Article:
Various Artists: Get Your Ass in the Water and Swim Like Me!: Narrative Poetry from Black Oral Tradition
Get Your Ass in the Water and Swim Like Me!: Narrative Poetry from Black Oral Tradition
SOMETHING YOU NEVER thought you'd see: a CD from Rounder Records, the venerable folk and world-music label, slapped with a parental-advisory sticker? No, they haven't signed the Wu-Tang Clan's newest satellite rapper. But Get Your Ass in the Water and Swim Like Me!, a collection of narrative poetry from the African-American oral tradition (otherwise known as "toasts"), is about as close to rap as Rounder is ever likely to get. And what's remarkable about this selection of decades-old rhyme sayin' is just how close it comes to the styles that dominate today's popular-music landscape.
Recorded mostly in the '60s and mostly in Texas prisons--where there's lots of time to kill on memorizing epic poems and plenty of sympathetic ears to hear them--Get Your Ass is the essential aural companion to Bruce Jackson's 1974 book of the same title, a study of the literature and culture surrounding toasts. (Essential, because unlike a written art, toasts come to life only in their theatrical and individually stylized recitations.) Two takes on the popular fable of one-upmanship, "Signifying Monkey"--delivered four years and hundreds of miles apart--are almost completely different, while "Partytime Monkey" and "Poolshooting Monkey" offer further embellishments on the same wily primate. Just as characters in many of these toasts establish reputations through their words, the tellers establish themselves by how well they present these tales.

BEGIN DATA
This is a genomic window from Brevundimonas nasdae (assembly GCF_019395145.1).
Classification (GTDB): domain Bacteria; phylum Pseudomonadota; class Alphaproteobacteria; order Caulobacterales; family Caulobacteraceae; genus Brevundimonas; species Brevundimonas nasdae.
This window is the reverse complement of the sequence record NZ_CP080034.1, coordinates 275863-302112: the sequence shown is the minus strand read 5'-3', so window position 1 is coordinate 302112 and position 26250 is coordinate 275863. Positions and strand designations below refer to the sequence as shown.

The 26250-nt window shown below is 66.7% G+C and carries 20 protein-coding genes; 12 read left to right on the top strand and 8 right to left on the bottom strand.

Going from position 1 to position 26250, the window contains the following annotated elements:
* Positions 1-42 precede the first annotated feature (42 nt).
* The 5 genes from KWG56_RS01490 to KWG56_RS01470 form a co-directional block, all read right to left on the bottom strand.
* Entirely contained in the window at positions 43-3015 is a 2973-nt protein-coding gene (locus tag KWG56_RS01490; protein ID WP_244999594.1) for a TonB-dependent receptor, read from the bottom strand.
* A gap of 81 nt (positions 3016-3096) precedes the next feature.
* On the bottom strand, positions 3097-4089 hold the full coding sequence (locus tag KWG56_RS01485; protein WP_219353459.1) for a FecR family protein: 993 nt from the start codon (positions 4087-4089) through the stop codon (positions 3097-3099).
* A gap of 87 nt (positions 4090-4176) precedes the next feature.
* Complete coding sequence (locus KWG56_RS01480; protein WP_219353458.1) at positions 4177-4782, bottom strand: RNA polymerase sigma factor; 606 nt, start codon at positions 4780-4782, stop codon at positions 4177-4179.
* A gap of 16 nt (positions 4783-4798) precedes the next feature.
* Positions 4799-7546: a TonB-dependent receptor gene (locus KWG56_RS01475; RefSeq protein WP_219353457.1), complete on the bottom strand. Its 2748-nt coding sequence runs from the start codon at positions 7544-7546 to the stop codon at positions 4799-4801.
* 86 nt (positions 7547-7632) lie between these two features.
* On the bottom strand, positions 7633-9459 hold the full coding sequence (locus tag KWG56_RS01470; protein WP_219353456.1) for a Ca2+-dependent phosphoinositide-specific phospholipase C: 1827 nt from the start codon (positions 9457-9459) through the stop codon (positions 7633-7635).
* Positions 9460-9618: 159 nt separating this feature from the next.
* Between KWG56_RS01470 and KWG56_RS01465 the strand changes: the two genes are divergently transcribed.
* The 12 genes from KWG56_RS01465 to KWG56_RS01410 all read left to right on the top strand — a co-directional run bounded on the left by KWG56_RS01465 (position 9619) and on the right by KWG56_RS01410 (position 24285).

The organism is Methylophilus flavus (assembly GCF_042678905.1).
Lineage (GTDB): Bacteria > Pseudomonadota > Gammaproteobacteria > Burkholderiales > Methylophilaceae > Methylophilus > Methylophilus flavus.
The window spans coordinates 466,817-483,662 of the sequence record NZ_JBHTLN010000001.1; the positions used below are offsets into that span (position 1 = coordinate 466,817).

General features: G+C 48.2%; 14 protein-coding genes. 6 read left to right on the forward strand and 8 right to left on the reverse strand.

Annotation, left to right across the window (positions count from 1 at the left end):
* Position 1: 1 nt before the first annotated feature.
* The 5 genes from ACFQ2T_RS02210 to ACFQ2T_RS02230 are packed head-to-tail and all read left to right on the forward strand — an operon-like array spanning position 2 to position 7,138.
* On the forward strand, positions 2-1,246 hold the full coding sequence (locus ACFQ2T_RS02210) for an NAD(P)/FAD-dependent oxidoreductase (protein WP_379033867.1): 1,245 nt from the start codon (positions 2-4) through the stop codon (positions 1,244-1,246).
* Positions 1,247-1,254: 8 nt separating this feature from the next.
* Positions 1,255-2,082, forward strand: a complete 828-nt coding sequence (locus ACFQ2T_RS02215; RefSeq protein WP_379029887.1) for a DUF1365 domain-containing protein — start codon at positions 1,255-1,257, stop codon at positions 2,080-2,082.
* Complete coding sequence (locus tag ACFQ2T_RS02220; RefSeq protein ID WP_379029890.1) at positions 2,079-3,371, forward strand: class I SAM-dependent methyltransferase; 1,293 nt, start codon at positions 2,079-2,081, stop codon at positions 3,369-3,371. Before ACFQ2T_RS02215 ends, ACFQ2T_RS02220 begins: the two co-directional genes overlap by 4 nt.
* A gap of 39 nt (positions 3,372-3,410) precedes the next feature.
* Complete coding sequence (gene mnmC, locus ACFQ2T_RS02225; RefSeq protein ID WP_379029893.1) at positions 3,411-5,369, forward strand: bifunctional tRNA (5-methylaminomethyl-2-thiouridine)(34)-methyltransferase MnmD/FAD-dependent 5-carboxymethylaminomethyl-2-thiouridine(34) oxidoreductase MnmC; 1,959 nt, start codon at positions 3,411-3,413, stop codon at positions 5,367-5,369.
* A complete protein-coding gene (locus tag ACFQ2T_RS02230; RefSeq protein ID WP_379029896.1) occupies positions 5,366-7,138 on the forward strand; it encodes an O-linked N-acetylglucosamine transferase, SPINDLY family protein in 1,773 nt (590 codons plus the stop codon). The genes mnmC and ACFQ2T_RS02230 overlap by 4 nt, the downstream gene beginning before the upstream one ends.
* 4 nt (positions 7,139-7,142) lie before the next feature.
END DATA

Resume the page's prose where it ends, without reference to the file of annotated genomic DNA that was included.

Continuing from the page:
Though the toasts on Get Your Ass are full of color and folksy wisdom, a hotbed of social issues simmers under the surface. Selections such as "Pimpin' Sam" and "Hobo Ben" are as violent, obscene, and misogynistic as they can be playful and humorous. "Titanic," a tale so bawdy Celine Dion wouldn't touch it with a 200-foot mast, buries deep racial and sexual politics beneath an extended "dumb whitey" joke. And the legendary pimp-joint "Stackolee" puts the continued popularity of gangsta rap in perspective. Though much has changed in the years since the toast evolved into rap, it's amazing how much has stayed the same.
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